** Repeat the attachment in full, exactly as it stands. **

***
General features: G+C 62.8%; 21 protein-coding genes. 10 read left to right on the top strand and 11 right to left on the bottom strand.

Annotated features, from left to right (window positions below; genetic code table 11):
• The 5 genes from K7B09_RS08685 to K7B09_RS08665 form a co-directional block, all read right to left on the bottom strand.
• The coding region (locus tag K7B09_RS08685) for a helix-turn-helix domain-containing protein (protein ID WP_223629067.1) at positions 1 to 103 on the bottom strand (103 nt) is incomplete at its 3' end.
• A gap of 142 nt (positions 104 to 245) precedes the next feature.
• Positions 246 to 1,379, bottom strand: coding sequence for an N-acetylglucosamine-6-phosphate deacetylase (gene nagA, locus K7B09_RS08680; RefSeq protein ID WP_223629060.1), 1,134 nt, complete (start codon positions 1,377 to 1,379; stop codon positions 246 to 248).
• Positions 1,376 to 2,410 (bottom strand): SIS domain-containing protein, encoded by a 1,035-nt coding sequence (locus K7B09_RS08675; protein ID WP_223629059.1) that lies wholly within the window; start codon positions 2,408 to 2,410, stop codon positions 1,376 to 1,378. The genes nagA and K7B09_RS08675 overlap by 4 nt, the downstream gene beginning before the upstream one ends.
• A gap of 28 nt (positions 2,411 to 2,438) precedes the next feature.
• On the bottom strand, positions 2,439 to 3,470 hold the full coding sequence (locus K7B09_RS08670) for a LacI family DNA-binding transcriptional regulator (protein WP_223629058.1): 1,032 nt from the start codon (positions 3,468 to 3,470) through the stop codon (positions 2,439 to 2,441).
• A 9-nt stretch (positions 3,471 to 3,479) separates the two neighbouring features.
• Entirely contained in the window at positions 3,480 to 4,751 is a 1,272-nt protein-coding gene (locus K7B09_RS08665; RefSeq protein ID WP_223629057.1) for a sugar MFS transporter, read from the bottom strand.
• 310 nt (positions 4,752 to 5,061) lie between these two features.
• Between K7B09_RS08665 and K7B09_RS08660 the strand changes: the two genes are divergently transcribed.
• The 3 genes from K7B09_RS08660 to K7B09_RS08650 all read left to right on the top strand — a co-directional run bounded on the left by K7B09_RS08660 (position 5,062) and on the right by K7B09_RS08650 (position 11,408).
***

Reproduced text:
General features: G+C 62.8%; 21 protein-coding genes. 10 read left to right on the top strand and 11 right to left on the bottom strand.

Annotated features, from left to right (window positions below; genetic code table 11):
• The 5 genes from K7B09_RS08685 to K7B09_RS08665 form a co-directional block, all read right to left on the bottom strand.
• The coding region (locus tag K7B09_RS08685) for a helix-turn-helix domain-containing protein (protein ID WP_223629067.1) at positions 1 to 103 on the bottom strand (103 nt) is incomplete at its 3' end.
• A gap of 142 nt (positions 104 to 245) precedes the next feature.
• Positions 246 to 1,379, bottom strand: coding sequence for an N-acetylglucosamine-6-phosphate deacetylase (gene nagA, locus K7B09_RS08680; RefSeq protein ID WP_223629060.1), 1,134 nt, complete (start codon positions 1,377 to 1,379; stop codon positions 246 to 248).
• Positions 1,376 to 2,410 (bottom strand): SIS domain-containing protein, encoded by a 1,035-nt coding sequence (locus K7B09_RS08675; protein ID WP_223629059.1) that lies wholly within the window; start codon positions 2,408 to 2,410, stop codon positions 1,376 to 1,378. The genes nagA and K7B09_RS08675 overlap by 4 nt, the downstream gene beginning before the upstream one ends.
• A gap of 28 nt (positions 2,411 to 2,438) precedes the next feature.
• On the bottom strand, positions 2,439 to 3,470 hold the full coding sequence (locus K7B09_RS08670) for a LacI family DNA-binding transcriptional regulator (protein WP_223629058.1): 1,032 nt from the start codon (positions 3,468 to 3,470) through the stop codon (positions 2,439 to 2,441).
• A 9-nt stretch (positions 3,471 to 3,479) separates the two neighbouring features.
• Entirely contained in the window at positions 3,480 to 4,751 is a 1,272-nt protein-coding gene (locus K7B09_RS08665; RefSeq protein ID WP_223629057.1) for a sugar MFS transporter, read from the bottom strand.
• 310 nt (positions 4,752 to 5,061) lie between these two features.
• Between K7B09_RS08665 and K7B09_RS08660 the strand changes: the two genes are divergently transcribed.
• The 3 genes from K7B09_RS08660 to K7B09_RS08650 all read left to right on the top strand — a co-directional run bounded on the left by K7B09_RS08660 (position 5,062) and on the right by K7B09_RS08650 (position 11,408).